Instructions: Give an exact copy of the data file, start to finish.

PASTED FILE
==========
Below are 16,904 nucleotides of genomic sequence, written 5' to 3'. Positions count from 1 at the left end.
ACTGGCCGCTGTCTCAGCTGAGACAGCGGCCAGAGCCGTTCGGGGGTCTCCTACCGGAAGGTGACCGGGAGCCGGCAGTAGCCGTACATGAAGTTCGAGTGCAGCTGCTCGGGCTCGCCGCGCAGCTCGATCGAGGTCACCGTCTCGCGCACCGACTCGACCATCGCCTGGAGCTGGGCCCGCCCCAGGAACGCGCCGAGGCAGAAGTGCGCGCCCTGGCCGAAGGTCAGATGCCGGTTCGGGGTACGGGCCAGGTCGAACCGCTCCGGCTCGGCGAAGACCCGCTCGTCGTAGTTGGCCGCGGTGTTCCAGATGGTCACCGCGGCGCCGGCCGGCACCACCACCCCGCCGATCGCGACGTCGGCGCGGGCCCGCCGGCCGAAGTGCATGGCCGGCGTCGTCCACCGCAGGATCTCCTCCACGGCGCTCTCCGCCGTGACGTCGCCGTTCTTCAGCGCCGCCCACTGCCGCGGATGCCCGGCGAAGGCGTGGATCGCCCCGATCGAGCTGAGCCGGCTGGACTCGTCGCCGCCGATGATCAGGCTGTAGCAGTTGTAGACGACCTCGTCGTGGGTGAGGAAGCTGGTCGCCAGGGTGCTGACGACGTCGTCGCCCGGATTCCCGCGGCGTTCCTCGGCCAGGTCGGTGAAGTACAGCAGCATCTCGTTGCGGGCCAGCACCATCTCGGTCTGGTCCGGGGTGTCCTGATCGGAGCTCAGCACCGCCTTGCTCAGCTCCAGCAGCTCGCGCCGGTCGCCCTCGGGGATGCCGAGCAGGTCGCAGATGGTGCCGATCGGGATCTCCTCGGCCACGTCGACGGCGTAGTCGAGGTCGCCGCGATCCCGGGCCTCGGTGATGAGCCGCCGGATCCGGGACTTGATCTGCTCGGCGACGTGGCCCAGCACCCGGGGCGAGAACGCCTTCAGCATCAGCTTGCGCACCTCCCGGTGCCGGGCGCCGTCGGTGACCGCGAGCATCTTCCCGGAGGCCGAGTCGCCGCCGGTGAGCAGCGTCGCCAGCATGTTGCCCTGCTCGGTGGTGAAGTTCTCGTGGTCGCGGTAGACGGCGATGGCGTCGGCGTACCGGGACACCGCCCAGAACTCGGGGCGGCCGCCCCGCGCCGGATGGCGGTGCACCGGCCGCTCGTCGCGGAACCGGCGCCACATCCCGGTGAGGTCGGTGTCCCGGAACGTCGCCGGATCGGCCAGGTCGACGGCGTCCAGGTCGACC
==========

Below are 16,904 nucleotides of genomic sequence, written 5' to 3'. Positions count from 1 at the left end.
ACTGGCCGCTGTCTCAGCTGAGACAGCGGCCAGAGCCGTTCGGGGGTCTCCTACCGGAAGGTGACCGGGAGCCGGCAGTAGCCGTACATGAAGTTCGAGTGCAGCTGCTCGGGCTCGCCGCGCAGCTCGATCGAGGTCACCGTCTCGCGCACCGACTCGACCATCGCCTGGAGCTGGGCCCGCCCCAGGAACGCGCCGAGGCAGAAGTGCGCGCCCTGGCCGAAGGTCAGATGCCGGTTCGGGGTACGGGCCAGGTCGAACCGCTCCGGCTCGGCGAAGACCCGCTCGTCGTAGTTGGCCGCGGTGTTCCAGATGGTCACCGCGGCGCCGGCCGGCACCACCACCCCGCCGATCGCGACGTCGGCGCGGGCCCGCCGGCCGAAGTGCATGGCCGGCGTCGTCCACCGCAGGATCTCCTCCACGGCGCTCTCCGCCGTGACGTCGCCGTTCTTCAGCGCCGCCCACTGCCGCGGATGCCCGGCGAAGGCGTGGATCGCCCCGATCGAGCTGAGCCGGCTGGACTCGTCGCCGCCGATGATCAGGCTGTAGCAGTTGTAGACGACCTCGTCGTGGGTGAGGAAGCTGGTCGCCAGGGTGCTGACGACGTCGTCGCCCGGATTCCCGCGGCGTTCCTCGGCCAGGTCGGTGAAGTACAGCAGCATCTCGTTGCGGGCCAGCACCATCTCGGTCTGGTCCGGGGTGTCCTGATCGGAGCTCAGCACCGCCTTGCTCAGCTCCAGCAGCTCGCGCCGGTCGCCCTCGGGGATGCCGAGCAGGTCGCAGATGGTGCCGATCGGGATCTCCTCGGCCACGTCGACGGCGTAGTCGAGGTCGCCGCGATCCCGGGCCTCGGTGATGAGCCGCCGGATCCGGGACTTGATCTGCTCGGCGACGTGGCCCAGCACCCGGGGCGAGAACGCCTTCAGCATCAGCTTGCGCACCTCCCGGTGCCGGGCGCCGTCGGTGACCGCGAGCATCTTCCCGGAGGCCGAGTCGCCGCCGGTGAGCAGCGTCGCCAGCATGTTGCCCTGCTCGGTGGTGAAGTTCTCGTGGTCGCGGTAGACGGCGATGGCGTCGGCGTACCGGGACACCGCCCAGAACTCGGGGCGGCCGCCCCGCGCCGGATGGCGGTGCACCGGCCGCTCGTCGCGGAACCGGCGCCACATCCCGGTGAGGTCGGTGTCCCGGAACGTCGCCGGATCGGCCAGGTCGACGGCGTCCAGGTCGACC